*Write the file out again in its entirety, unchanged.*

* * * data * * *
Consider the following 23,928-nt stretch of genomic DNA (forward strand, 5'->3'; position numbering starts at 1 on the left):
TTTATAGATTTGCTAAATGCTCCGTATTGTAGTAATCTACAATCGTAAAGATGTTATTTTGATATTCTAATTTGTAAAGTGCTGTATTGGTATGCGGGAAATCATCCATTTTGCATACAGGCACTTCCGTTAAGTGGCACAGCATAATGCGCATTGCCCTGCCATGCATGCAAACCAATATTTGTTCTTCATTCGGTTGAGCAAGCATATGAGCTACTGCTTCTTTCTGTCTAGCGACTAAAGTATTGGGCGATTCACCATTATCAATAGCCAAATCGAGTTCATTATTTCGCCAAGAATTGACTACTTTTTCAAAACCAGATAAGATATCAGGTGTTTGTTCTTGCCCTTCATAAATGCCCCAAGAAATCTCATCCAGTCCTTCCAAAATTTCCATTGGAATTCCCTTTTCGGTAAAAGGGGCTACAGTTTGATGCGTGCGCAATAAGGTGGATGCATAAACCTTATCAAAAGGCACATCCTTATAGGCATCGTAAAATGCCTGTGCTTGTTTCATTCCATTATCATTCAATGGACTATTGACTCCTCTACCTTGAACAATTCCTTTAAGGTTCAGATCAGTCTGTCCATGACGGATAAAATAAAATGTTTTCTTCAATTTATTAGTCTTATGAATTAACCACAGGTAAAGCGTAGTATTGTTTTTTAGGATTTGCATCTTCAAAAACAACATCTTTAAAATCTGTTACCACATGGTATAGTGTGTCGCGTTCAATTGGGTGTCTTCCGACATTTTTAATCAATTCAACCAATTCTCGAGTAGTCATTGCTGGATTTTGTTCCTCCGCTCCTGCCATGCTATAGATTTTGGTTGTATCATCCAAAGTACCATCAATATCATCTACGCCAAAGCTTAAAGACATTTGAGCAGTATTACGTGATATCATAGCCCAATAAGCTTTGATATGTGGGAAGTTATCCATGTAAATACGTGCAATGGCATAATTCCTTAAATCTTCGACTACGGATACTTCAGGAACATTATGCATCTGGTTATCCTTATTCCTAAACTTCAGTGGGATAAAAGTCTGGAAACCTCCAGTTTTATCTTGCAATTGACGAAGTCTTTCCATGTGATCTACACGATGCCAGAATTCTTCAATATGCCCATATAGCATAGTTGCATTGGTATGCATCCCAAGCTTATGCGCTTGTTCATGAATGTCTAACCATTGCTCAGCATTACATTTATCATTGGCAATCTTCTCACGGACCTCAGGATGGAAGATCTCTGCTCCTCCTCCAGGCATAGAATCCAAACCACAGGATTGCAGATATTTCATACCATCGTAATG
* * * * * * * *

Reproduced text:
Consider the following 23,928-nt stretch of genomic DNA (forward strand, 5'->3'; position numbering starts at 1 on the left):
TTTATAGATTTGCTAAATGCTCCGTATTGTAGTAATCTACAATCGTAAAGATGTTATTTTGATATTCTAATTTGTAAAGTGCTGTATTGGTATGCGGGAAATCATCCATTTTGCATACAGGCACTTCCGTTAAGTGGCACAGCATAATGCGCATTGCCCTGCCATGCATGCAAACCAATATTTGTTCTTCATTCGGTTGAGCAAGCATATGAGCTACTGCTTCTTTCTGTCTAGCGACTAAAGTATTGGGCGATTCACCATTATCAATAGCCAAATCGAGTTCATTATTTCGCCAAGAATTGACTACTTTTTCAAAACCAGATAAGATATCAGGTGTTTGTTCTTGCCCTTCATAAATGCCCCAAGAAATCTCATCCAGTCCTTCCAAAATTTCCATTGGAATTCCCTTTTCGGTAAAAGGGGCTACAGTTTGATGCGTGCGCAATAAGGTGGATGCATAAACCTTATCAAAAGGCACATCCTTATAGGCATCGTAAAATGCCTGTGCTTGTTTCATTCCATTATCATTCAATGGACTATTGACTCCTCTACCTTGAACAATTCCTTTAAGGTTCAGATCAGTCTGTCCATGACGGATAAAATAAAATGTTTTCTTCAATTTATTAGTCTTATGAATTAACCACAGGTAAAGCGTAGTATTGTTTTTTAGGATTTGCATCTTCAAAAACAACATCTTTAAAATCTGTTACCACATGGTATAGTGTGTCGCGTTCAATTGGGTGTCTTCCGACATTTTTAATCAATTCAACCAATTCTCGAGTAGTCATTGCTGGATTTTGTTCCTCCGCTCCTGCCATGCTATAGATTTTGGTTGTATCATCCAAAGTACCATCAATATCATCTACGCCAAAGCTTAAAGACATTTGAGCAGTATTACGTGATATCATAGCCCAATAAGCTTTGATATGTGGGAAGTTATCCATGTAAATACGTGCAATGGCATAATTCCTTAAATCTTCGACTACGGATACTTCAGGAACATTATGCATCTGGTTATCCTTATTCCTAAACTTCAGTGGGATAAAAGTCTGGAAACCTCCAGTTTTATCTTGCAATTGACGAAGTCTTTCCATGTGATCTACACGATGCCAGAATTCTTCAATATGCCCATATAGCATAGTTGCATTGGTATGCATCCCAAGCTTATGCGCTTGTTCATGAATGTCTAACCATTGCTCAGCATTACATTTATCATTGGCAATCTTCTCACGGACCTCAGGATGGAAGATCTCTGCTCCTCCTCCAGGCATAGAATCCAAACCACAGGATTGCAGATATTTCATACCATCGTAATG